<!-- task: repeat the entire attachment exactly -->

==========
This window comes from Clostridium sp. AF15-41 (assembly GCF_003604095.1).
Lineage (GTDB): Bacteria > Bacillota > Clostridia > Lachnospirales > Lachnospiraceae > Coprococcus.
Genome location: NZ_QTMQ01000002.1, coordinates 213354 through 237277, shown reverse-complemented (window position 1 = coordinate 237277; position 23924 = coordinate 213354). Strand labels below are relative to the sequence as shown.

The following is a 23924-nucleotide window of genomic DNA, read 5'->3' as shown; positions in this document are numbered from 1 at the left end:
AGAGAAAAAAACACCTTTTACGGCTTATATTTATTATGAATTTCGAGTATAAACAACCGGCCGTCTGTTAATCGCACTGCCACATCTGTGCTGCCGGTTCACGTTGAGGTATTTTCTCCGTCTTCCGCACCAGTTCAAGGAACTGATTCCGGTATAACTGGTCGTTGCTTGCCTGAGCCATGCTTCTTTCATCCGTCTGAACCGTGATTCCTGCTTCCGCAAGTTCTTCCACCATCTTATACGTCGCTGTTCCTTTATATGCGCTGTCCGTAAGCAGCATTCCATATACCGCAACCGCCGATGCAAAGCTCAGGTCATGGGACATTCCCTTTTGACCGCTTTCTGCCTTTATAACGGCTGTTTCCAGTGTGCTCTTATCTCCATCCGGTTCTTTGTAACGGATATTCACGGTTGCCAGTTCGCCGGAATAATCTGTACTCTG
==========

This window comes from Clostridium sp. AF15-41 (assembly GCF_003604095.1).
Lineage (GTDB): Bacteria > Bacillota > Clostridia > Lachnospirales > Lachnospiraceae > Coprococcus.
Genome location: NZ_QTMQ01000002.1, coordinates 213354 through 237277, shown reverse-complemented (window position 1 = coordinate 237277; position 23924 = coordinate 213354). Strand labels below are relative to the sequence as shown.

The following is a 23924-nucleotide window of genomic DNA, read 5'->3' as shown; positions in this document are numbered from 1 at the left end:
AGAGAAAAAAACACCTTTTACGGCTTATATTTATTATGAATTTCGAGTATAAACAACCGGCCGTCTGTTAATCGCACTGCCACATCTGTGCTGCCGGTTCACGTTGAGGTATTTTCTCCGTCTTCCGCACCAGTTCAAGGAACTGATTCCGGTATAACTGGTCGTTGCTTGCCTGAGCCATGCTTCTTTCATCCGTCTGAACCGTGATTCCTGCTTCCGCAAGTTCTTCCACCATCTTATACGTCGCTGTTCCTTTATATGCGCTGTCCGTAAGCAGCATTCCATATACCGCAACCGCCGATGCAAAGCTCAGGTCATGGGACATTCCCTTTTGACCGCTTTCTGCCTTTATAACGGCTGTTTCCAGTGTGCTCTTATCTCCATCCGGTTCTTTGTAACGGATATTCACGGTTGCCAGTTCGCCGGAATAATCTGTACTCTG